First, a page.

R Leib Baal HaYsurim

Among the closest and most outstanding students of Rabbi Shneur Zalman of Liadi, Baal HaTanya, founder of the Chabad-Lubavitch Movement, when he emigrated to Eretz Yisrael, he was one of the founders of the Jewish community in Hevron, the City of the Patriarchs. When he reached an advanced age, he moved to live in the Holy City of Tzfat, where he passed away on the 15th of Marcheshvan 5597 (the year of the earthquake). Prior to his passing, he commanded that anyone suffering from distress or misfortune (G-d forbid) could come to his gravesite to pray for salvation and his prayers would be answered. Many Jews have done so over the generations, yet no one knows how he received the title Baal HaYsurim (master of afflictions).

Tzfat Kabbalists Section:


The Ari Rabbi Yitzchak Luria

Born in Jerusalem, he was a student of the holy Rabbi Moshe Cordevero. After the passing of his mentor, he started elucidating the wisdom of kabbala. The Ridbaz told him that he should not engage in the esoteric teachings of Torah publicly, because it was far too deep and scholarly. The Ari did not put his teachings in writing, rather he transmitted them orally to his outstanding student, R Chaim Vital, who later compiled the Aris words for public use. He lived in the Holy City of Tzfat for about a year and a half, and passed away there on the 5th of Menachem Av 5332, at the age of thirty-eight. 



The Ramak Rabbi Moshe Cordevero

Teacher of the great and holy Ari, he wrote several kabbalistic texts, foremost among them Tomer Devora. The holy Ari relates that when he brought his teacher to his resting place, the bier was escorted by two pillars of fire, an occurrence known to be revealed to only one or two people in a generation. He passed away on the 23rd of Tammuz 5330.




R Shlomo Alkabetz

Teacher of Rabbi Moshe Cordevero (the Ramak), he composed Lecha Dodi, the hymn sung by all Jews during the Kabbalat Shabbat prayer. He also wrote Manot HaLevi, a commentary on the Book of Esther, prepared in honor of his engagement and sent to his father-in-law as Mishloach Manot on Purim.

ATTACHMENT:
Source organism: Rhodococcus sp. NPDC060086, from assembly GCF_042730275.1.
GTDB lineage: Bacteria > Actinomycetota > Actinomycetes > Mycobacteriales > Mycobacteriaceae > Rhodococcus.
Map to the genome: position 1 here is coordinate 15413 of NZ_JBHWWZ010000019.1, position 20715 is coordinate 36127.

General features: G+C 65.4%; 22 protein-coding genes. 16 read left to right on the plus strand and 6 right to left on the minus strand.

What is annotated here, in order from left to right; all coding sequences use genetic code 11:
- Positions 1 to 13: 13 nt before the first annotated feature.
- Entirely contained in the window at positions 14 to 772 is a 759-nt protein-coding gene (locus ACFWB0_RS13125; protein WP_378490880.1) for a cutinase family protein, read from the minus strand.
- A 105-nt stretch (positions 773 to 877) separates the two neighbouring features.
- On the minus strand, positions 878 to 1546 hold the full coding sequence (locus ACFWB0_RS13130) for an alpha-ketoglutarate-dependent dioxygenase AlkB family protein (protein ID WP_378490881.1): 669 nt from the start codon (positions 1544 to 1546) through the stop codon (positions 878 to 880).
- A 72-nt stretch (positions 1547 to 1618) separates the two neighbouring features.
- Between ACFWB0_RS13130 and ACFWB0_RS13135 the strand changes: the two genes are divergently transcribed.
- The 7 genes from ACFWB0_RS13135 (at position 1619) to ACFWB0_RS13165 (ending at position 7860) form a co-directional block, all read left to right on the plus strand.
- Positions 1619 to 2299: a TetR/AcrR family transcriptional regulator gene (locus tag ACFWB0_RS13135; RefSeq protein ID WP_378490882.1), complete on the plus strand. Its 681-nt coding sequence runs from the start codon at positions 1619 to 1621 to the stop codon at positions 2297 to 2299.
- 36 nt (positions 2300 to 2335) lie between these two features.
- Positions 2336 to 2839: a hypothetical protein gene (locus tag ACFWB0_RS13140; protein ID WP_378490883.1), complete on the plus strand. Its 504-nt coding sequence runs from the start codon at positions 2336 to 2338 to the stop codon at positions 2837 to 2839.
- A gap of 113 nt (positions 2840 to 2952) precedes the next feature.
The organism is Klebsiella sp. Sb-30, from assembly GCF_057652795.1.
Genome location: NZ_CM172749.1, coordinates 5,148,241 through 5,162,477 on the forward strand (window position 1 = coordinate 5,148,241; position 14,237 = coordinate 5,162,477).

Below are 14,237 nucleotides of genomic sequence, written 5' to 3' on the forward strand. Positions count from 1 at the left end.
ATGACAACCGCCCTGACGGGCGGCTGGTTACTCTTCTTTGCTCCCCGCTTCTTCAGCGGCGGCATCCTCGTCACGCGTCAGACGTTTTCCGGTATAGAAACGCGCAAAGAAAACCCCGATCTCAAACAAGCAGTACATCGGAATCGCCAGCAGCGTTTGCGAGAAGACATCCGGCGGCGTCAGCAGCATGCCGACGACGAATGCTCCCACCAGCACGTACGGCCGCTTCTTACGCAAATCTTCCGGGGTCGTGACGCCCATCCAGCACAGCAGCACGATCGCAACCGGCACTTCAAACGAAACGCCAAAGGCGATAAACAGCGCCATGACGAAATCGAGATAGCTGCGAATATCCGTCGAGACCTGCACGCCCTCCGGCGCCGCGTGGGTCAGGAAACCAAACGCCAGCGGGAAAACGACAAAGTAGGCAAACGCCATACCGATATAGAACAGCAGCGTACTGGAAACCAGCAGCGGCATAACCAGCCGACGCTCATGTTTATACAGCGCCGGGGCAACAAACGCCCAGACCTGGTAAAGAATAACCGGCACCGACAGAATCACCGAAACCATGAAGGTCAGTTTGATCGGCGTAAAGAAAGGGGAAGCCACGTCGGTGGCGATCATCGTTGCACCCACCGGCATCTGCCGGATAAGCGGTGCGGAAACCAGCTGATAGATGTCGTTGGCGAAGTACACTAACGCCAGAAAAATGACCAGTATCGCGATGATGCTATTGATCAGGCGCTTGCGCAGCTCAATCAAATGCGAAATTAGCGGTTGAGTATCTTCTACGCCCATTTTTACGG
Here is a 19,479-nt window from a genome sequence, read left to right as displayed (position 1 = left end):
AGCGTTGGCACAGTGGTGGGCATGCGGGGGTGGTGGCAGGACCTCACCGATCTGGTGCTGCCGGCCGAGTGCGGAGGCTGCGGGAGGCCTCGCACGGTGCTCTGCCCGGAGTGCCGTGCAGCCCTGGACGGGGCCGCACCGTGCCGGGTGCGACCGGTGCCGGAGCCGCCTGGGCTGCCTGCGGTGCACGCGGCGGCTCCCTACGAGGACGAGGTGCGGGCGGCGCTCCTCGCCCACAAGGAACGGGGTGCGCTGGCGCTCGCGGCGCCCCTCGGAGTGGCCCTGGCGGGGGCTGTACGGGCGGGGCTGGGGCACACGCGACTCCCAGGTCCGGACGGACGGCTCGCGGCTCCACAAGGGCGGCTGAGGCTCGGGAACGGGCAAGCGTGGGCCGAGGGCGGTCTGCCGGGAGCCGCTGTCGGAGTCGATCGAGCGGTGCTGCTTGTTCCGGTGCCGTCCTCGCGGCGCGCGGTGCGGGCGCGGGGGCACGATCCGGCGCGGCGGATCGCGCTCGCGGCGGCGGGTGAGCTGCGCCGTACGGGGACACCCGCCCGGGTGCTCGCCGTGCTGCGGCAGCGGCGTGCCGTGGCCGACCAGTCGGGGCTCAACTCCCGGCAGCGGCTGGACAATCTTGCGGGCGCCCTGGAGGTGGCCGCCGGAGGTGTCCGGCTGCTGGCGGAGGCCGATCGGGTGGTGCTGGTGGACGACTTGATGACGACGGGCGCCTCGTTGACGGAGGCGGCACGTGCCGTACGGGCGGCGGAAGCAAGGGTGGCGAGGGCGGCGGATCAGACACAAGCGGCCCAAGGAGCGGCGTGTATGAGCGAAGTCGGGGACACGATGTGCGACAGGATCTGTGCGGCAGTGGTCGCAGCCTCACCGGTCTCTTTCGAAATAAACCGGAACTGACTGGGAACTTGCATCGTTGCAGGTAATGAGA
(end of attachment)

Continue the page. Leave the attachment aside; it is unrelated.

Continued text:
HaMabit R Moshe Mitrani 

An outstanding student of R Yaakov Beirav, he emigrated to Tzfat at the age of eighteen. After the passing of his mentor, he took his place and spread Torah to his community for fifty-four years. He passed away in 5345 at the age of eighty, and is buried near the Ari, of blessed memory. Among his works: Kiryat Arba on the Rambam, Beit Elokim an interpretative text on Jewish ethics.





Rabbi Yosef Caro 

Among the principal students of Rabbi Yaakov Beirav, he is the author of the Beis Yosef and the Shulchan Aruch (Code of Jewish Law), accepted as the authoritative halachic text by all Jews throughout the world. Similarly, he wrote other works, such as his text on the Rambam Kessef Mishnah. Rabbi Yosef Caro, whose daughter married the Aris son, passed away on the 13th of Nissan 5335, at the age of eighty-seven. 

Cave of the Sages of Tzfat



The Holy Rabbi Moshe Alshich

The student of Rabbi Yosef Caro, compiler of the Shulchan Aruch, the Alshich is the author of Torat Moshe, a commentary on the Tanach. The holy Ari, of blessed memoey, said that he saw the Heavenly entourage coming to hear the discourses of the holy Alshich, and therefore, he too came to listen to his pure and holy words. R Moshe Alshich was the teacher of R Chaim Vital, who was also a prominent disciple of the holy Ari. He passed away on the 13th of Nissan 5360.




The Tanna R Yehoshua ben Chananya 

One of the students of Rabbi Yochanan ben Zakkai mentioned in Pirkei Avot (2:8), he is the R Yehoshua referred to throughout the Talmud. He was a man of fine personal attributes, regarding whom it is said Fortunate is she who gave birth to him. It is said that when his mother was pregnant with him, she would go to the study halls and ask the Torah scholars to pray for her unborn child that he should grow up to be a Torah scholar. After he was born, she would not remove his bed from the study hall, in order that he would always hear the words of Torah.



Rabbi Pinchas ben Yair

One of the Tannaim whose discussions appear throughout the Babylonian Talmud. He was related through marriage to Rabbi Shimon bar Yochai. According to one version, he was his father-in-law, according to another his son-in-law. While Rabbi Pinchas ben Yairs Talmudic statements are few in number (he is mentioned only eight times), nevertheless, they are characteristically deep in content, and deal in most cases with matters of ethics and the refinement of ones personal attributes.

Rabbi Pinchas ben Yair would say: Since the destruction of the Holy Temple, the members and free men are put to shame, those who conform to the Law are held in contempt, the violent and the informer have the upper hand, and no one cares for the people or asks pity for them. Upon whom can we rely? Upon our Father in Heaven".

Says Rabbi Zeira in the name of Raba bar Zimona: If our ancestors were angels, we are human beings; and if they were human beings, we are donkeys, but not like the donkey of Rabbi Chanina ben Dosa and of Rabbi Pinchas ben Yair, rather like other donkeys.

In addition, Rabbi Moshe Chaim Luzzattos seifer Mesillat Yesharim is based upon one of his sayings: Torah leads to carefulness; carefulness to diligence; diligence to cleanliness; cleanliness to retirement; retirement to purity; purity to piety; piety to humility; humility to fear of sin; fear of sin to holiness; holiness to the reception of the Holy Spirit; and the Holy Spirit to the Resurrection of the Dead.


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